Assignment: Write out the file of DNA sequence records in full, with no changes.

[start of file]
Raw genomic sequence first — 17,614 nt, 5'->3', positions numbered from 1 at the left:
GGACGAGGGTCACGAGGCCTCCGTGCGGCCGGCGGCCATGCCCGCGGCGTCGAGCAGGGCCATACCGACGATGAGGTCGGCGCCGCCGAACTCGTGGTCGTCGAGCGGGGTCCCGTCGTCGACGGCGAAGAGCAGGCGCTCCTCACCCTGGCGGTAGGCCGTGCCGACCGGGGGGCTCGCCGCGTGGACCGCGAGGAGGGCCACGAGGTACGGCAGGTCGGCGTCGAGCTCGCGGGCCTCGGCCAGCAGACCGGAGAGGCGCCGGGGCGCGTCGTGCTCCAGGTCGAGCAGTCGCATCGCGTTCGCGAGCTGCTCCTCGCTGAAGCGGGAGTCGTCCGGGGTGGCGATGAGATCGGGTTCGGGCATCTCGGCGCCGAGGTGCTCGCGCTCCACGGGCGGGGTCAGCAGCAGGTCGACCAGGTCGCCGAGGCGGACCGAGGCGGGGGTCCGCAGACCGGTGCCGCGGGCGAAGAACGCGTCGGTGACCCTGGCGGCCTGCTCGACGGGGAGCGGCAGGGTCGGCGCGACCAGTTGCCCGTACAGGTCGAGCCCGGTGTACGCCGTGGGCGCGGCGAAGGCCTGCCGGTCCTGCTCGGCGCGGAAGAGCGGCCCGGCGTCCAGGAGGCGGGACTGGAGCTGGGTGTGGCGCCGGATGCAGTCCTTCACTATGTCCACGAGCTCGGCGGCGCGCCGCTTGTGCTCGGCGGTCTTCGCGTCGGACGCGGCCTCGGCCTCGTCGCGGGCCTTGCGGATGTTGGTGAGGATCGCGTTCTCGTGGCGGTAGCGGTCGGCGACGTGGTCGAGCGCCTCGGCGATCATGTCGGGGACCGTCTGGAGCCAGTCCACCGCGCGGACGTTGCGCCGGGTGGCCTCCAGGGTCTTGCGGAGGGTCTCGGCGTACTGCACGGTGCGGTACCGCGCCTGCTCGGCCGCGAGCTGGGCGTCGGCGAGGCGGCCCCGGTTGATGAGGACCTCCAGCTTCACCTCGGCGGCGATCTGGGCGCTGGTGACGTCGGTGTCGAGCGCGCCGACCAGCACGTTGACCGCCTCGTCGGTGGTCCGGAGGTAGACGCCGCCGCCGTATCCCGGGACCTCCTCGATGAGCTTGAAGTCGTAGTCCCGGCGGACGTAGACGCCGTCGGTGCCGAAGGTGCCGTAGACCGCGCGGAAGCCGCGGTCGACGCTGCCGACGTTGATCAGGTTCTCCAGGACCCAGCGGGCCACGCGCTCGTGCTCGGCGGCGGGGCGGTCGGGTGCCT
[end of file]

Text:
Raw genomic sequence first — 17,614 nt, 5'->3', positions numbered from 1 at the left:
GGACGAGGGTCACGAGGCCTCCGTGCGGCCGGCGGCCATGCCCGCGGCGTCGAGCAGGGCCATACCGACGATGAGGTCGGCGCCGCCGAACTCGTGGTCGTCGAGCGGGGTCCCGTCGTCGACGGCGAAGAGCAGGCGCTCCTCACCCTGGCGGTAGGCCGTGCCGACCGGGGGGCTCGCCGCGTGGACCGCGAGGAGGGCCACGAGGTACGGCAGGTCGGCGTCGAGCTCGCGGGCCTCGGCCAGCAGACCGGAGAGGCGCCGGGGCGCGTCGTGCTCCAGGTCGAGCAGTCGCATCGCGTTCGCGAGCTGCTCCTCGCTGAAGCGGGAGTCGTCCGGGGTGGCGATGAGATCGGGTTCGGGCATCTCGGCGCCGAGGTGCTCGCGCTCCACGGGCGGGGTCAGCAGCAGGTCGACCAGGTCGCCGAGGCGGACCGAGGCGGGGGTCCGCAGACCGGTGCCGCGGGCGAAGAACGCGTCGGTGACCCTGGCGGCCTGCTCGACGGGGAGCGGCAGGGTCGGCGCGACCAGTTGCCCGTACAGGTCGAGCCCGGTGTACGCCGTGGGCGCGGCGAAGGCCTGCCGGTCCTGCTCGGCGCGGAAGAGCGGCCCGGCGTCCAGGAGGCGGGACTGGAGCTGGGTGTGGCGCCGGATGCAGTCCTTCACTATGTCCACGAGCTCGGCGGCGCGCCGCTTGTGCTCGGCGGTCTTCGCGTCGGACGCGGCCTCGGCCTCGTCGCGGGCCTTGCGGATGTTGGTGAGGATCGCGTTCTCGTGGCGGTAGCGGTCGGCGACGTGGTCGAGCGCCTCGGCGATCATGTCGGGGACCGTCTGGAGCCAGTCCACCGCGCGGACGTTGCGCCGGGTGGCCTCCAGGGTCTTGCGGAGGGTCTCGGCGTACTGCACGGTGCGGTACCGCGCCTGCTCGGCCGCGAGCTGGGCGTCGGCGAGGCGGCCCCGGTTGATGAGGACCTCCAGCTTCACCTCGGCGGCGATCTGGGCGCTGGTGACGTCGGTGTCGAGCGCGCCGACCAGCACGTTGACCGCCTCGTCGGTGGTCCGGAGGTAGACGCCGCCGCCGTATCCCGGGACCTCCTCGATGAGCTTGAAGTCGTAGTCCCGGCGGACGTAGACGCCGTCGGTGCCGAAGGTGCCGTAGACCGCGCGGAAGCCGCGGTCGACGCTGCCGACGTTGATCAGGTTCTCCAGGACCCAGCGGGCCACGCGCTCGTGCTCGGCGGCGGGGCGGTCGGGTGCCT